Tito's break-up with Stalin in 1948 marked the beginning of not only confusing, but also very dangerous years for many hard-core Yugoslav communists. A careless remark about the newspaper ... See full summary »
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An Innuit hunter races his sled home with a fresh-caught halibut. This fish pervades the entire film, in real and imaginary form. Meanwhile, Axel tags fish in New York as a naturalist's ... See full summary »
The story follows an underground weapons manufacturer in Belgrade during WWII and evolves into fairly surreal situations. A black marketeer who smuggles the weapons to partisans doesn't ... See full summary »
A young man grows up in Sarajevo in the 1960s, under the shadow of his good, but ailing father, and gets attracted by the world of small-time criminals. They hire him to hide a young ... See full summary »
Tito's break-up with Stalin in 1948 marked the beginning of not only confusing, but also very dangerous years for many hard-core Yugoslav communists. A careless remark about the newspaper cartoon is enough for Mesha to join many arrested unfortunates. His family is now forced to cope with the situation and wait for his release from prison. The story is told from the perspective of Malik, his young son who believes the mother's story about father being "away on business". Written by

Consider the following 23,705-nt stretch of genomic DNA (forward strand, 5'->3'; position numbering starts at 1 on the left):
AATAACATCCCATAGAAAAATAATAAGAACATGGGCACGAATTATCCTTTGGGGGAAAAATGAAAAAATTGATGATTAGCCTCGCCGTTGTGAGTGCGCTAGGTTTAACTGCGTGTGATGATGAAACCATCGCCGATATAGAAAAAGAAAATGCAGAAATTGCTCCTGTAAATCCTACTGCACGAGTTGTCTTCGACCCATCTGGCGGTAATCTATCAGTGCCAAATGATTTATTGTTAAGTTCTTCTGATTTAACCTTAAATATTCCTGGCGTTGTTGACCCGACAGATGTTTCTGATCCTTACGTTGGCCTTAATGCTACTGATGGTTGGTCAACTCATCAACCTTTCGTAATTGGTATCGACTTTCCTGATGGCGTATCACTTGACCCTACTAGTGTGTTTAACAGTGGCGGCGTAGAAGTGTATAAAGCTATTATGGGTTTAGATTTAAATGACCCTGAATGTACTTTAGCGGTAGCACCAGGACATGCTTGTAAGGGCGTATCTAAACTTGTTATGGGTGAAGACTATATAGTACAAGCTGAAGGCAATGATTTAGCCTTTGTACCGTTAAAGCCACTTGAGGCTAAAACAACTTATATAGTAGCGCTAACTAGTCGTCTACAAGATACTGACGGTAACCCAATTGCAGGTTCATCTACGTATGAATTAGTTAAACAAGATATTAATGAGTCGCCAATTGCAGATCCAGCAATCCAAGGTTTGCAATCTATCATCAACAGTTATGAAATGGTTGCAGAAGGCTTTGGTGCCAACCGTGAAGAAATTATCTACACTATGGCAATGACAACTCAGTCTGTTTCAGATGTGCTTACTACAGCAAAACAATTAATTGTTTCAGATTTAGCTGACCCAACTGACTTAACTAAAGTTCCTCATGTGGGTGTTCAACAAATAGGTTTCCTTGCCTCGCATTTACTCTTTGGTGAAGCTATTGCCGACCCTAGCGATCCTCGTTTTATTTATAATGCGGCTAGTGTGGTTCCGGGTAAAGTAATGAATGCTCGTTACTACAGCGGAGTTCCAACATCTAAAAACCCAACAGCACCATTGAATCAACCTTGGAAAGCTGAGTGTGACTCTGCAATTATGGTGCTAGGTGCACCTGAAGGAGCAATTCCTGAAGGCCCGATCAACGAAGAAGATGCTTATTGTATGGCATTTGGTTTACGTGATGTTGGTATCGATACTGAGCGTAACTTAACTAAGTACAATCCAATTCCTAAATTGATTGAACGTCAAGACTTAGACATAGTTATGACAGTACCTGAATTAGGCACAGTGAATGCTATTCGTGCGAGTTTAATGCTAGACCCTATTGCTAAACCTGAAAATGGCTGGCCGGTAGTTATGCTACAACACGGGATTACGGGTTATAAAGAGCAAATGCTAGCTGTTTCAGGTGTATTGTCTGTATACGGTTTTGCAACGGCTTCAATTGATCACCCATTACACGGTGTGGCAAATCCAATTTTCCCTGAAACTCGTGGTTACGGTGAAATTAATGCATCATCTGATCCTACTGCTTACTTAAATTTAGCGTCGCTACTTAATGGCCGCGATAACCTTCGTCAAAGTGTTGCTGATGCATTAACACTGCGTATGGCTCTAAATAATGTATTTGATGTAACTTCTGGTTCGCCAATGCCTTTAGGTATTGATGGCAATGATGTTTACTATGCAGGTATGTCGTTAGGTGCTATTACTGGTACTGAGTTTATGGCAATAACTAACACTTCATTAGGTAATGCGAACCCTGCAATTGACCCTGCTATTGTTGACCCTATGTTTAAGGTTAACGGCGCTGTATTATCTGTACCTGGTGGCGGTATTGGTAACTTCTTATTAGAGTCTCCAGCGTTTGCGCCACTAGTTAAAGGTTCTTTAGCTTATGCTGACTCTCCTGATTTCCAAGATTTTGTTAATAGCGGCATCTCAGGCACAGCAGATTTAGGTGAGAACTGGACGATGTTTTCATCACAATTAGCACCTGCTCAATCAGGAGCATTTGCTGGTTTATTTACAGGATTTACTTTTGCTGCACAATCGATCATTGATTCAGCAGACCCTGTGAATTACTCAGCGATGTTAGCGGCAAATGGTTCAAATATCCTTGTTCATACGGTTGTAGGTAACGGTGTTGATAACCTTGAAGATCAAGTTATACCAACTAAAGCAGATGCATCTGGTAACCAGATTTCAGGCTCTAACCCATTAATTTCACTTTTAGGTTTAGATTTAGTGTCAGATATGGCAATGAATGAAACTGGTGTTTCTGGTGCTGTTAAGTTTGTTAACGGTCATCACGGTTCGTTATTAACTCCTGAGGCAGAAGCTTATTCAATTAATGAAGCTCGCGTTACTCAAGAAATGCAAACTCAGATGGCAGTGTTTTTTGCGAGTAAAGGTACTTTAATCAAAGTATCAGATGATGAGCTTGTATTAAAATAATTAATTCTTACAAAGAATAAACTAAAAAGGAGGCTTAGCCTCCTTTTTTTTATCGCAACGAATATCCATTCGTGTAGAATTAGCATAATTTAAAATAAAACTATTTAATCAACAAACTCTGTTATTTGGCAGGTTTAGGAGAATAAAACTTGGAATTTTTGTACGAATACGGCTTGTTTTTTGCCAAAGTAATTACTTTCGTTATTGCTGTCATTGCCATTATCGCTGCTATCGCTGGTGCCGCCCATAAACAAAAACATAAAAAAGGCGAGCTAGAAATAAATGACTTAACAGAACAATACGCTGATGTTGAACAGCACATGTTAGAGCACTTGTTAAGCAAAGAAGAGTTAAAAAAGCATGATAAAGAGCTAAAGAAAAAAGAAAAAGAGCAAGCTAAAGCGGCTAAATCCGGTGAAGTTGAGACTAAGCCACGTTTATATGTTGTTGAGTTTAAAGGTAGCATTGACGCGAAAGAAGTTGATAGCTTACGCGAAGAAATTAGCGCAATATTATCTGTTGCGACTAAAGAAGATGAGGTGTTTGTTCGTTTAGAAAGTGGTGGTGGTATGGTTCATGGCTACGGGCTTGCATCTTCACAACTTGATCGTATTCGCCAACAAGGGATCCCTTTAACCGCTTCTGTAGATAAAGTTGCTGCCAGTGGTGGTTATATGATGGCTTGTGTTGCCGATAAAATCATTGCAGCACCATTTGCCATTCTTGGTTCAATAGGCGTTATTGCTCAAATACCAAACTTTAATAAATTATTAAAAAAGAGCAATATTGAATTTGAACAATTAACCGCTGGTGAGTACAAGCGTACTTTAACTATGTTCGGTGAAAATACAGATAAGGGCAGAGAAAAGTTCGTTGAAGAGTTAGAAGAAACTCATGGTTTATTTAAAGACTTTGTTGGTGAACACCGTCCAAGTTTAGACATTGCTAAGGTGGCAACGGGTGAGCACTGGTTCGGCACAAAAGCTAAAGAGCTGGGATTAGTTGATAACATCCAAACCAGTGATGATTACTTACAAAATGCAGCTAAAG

Dragan Antulov <email@example.com>
There have been several movies about the adult world as seen by children. "Daniel" and "Matinee" are good examples from the United States. A good one from the former Yugoslavia is Emir Kusturica's "Otac na sluzbenom putu" ("When Father Was Away on Business" in English).
When Sarajevo man Mesa is arrested in 1950 for criticizing a cartoon, his wife Sena has to tell son Malik that the dad is on a business trip. As the movie progresses, Malik comes to understand the political status quo in this country straddling east and west.* Moreover, it becomes clear that Mesa is not the world's most responsible person, preferring to go screw attractive women to raising his son.
One thing is that I like seeing films about cultures that we rarely see. Beyond that, this look at political tensions - and how the boy has to learn about sex on his own - fascinates me. I definitely recommend the movie.
PS: Emir Kusturica also directed "Arizona Dream" (starring Johnny Depp, Jerry Lewis and Faye Dunaway) in the United States) and "Black Cat, White Cat" back in his native country.
*Tito's disagreements with Stalin led to Yugoslavia's expulsion from the Eastern Bloc, so it aligned itself with the west but maintained an Eastern Bloc-style government.
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